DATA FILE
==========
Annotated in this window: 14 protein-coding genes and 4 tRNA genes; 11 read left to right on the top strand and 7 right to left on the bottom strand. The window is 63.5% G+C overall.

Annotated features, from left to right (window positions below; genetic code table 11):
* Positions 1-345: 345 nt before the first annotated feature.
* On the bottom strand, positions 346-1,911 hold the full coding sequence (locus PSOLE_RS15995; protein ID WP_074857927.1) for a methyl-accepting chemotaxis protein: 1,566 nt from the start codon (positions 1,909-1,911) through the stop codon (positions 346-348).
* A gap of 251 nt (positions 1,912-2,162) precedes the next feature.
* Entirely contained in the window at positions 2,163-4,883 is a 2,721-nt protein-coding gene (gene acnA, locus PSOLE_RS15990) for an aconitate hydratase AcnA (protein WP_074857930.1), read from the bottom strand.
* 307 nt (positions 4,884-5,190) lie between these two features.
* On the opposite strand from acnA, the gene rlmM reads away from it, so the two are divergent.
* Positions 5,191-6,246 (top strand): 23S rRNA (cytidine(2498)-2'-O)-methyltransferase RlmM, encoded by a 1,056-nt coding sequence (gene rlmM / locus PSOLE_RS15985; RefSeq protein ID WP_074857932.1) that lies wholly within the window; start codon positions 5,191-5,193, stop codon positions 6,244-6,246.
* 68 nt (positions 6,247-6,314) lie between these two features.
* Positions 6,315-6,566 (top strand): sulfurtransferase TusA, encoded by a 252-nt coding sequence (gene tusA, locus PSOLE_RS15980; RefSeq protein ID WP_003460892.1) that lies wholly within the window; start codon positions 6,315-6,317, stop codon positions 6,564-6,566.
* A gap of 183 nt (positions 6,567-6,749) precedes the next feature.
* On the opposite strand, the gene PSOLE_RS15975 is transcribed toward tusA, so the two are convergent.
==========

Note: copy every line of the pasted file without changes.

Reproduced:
Annotated in this window: 14 protein-coding genes and 4 tRNA genes; 11 read left to right on the top strand and 7 right to left on the bottom strand. The window is 63.5% G+C overall.

Annotated features, from left to right (window positions below; genetic code table 11):
* Positions 1-345: 345 nt before the first annotated feature.
* On the bottom strand, positions 346-1,911 hold the full coding sequence (locus PSOLE_RS15995; protein ID WP_074857927.1) for a methyl-accepting chemotaxis protein: 1,566 nt from the start codon (positions 1,909-1,911) through the stop codon (positions 346-348).
* A gap of 251 nt (positions 1,912-2,162) precedes the next feature.
* Entirely contained in the window at positions 2,163-4,883 is a 2,721-nt protein-coding gene (gene acnA, locus PSOLE_RS15990) for an aconitate hydratase AcnA (protein WP_074857930.1), read from the bottom strand.
* 307 nt (positions 4,884-5,190) lie between these two features.
* On the opposite strand from acnA, the gene rlmM reads away from it, so the two are divergent.
* Positions 5,191-6,246 (top strand): 23S rRNA (cytidine(2498)-2'-O)-methyltransferase RlmM, encoded by a 1,056-nt coding sequence (gene rlmM / locus PSOLE_RS15985; RefSeq protein ID WP_074857932.1) that lies wholly within the window; start codon positions 5,191-5,193, stop codon positions 6,244-6,246.
* 68 nt (positions 6,247-6,314) lie between these two features.
* Positions 6,315-6,566 (top strand): sulfurtransferase TusA, encoded by a 252-nt coding sequence (gene tusA, locus PSOLE_RS15980; RefSeq protein ID WP_003460892.1) that lies wholly within the window; start codon positions 6,315-6,317, stop codon positions 6,564-6,566.
* A gap of 183 nt (positions 6,567-6,749) precedes the next feature.
* On the opposite strand, the gene PSOLE_RS15975 is transcribed toward tusA, so the two are convergent.